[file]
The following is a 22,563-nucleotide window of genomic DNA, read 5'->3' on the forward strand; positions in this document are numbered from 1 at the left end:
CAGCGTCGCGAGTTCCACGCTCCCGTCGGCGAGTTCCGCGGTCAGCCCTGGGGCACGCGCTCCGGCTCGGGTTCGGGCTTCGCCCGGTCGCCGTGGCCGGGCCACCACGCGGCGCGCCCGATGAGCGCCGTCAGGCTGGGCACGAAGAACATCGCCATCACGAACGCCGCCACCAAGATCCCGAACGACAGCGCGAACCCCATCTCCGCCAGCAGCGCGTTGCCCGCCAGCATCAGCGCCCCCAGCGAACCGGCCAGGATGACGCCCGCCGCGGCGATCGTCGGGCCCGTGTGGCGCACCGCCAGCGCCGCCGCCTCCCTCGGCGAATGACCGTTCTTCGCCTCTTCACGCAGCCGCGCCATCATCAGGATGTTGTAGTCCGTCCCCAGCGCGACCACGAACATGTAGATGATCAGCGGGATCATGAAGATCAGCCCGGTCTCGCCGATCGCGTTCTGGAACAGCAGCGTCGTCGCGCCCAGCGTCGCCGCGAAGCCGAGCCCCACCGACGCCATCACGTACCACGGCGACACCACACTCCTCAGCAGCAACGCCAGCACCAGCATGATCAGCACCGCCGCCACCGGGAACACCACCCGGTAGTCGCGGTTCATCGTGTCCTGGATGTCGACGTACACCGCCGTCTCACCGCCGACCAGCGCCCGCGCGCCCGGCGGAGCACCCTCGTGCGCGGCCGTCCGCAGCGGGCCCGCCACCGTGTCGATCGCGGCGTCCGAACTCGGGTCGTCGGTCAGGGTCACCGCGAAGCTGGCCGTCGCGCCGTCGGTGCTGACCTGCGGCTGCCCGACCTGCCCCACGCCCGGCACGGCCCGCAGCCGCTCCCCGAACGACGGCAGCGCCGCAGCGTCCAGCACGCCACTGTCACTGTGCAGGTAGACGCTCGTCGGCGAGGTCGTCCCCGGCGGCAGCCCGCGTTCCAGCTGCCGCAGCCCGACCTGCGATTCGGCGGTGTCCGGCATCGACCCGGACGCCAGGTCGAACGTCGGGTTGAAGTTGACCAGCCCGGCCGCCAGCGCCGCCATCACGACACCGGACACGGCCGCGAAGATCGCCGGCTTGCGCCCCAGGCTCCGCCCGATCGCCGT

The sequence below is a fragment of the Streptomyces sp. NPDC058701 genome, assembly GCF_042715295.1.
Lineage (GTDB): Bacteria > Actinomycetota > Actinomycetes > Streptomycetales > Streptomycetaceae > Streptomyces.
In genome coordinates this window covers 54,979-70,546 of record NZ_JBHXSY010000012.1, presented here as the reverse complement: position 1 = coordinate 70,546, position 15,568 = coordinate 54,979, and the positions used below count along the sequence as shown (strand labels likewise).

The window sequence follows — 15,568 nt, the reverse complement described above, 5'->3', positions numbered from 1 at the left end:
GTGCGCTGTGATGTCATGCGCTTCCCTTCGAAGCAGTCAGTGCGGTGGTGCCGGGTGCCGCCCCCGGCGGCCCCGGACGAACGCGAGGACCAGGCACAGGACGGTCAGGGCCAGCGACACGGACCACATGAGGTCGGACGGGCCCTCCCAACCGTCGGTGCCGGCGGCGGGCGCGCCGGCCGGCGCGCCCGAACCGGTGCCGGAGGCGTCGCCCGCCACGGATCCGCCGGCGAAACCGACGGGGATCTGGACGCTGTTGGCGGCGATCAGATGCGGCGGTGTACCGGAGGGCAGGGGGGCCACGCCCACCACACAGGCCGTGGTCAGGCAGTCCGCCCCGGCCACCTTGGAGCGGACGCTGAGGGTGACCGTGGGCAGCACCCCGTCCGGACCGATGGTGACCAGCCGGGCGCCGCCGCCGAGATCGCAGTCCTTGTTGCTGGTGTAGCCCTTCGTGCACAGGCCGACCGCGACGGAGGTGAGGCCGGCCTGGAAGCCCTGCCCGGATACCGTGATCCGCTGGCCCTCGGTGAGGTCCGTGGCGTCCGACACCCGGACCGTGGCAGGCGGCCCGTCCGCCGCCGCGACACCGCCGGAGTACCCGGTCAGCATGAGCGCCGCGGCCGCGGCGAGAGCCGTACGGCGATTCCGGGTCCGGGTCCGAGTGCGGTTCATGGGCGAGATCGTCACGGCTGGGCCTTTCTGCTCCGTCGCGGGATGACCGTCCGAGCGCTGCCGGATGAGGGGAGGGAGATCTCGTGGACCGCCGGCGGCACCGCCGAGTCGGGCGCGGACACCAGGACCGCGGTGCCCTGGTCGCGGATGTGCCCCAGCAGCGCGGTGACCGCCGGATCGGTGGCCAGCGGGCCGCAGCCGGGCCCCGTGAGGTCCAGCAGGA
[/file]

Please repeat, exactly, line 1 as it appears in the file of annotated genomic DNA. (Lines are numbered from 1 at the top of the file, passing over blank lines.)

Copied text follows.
The following is a 22,563-nucleotide window of genomic DNA, read 5'->3' on the forward strand; positions in this document are numbered from 1 at the left end: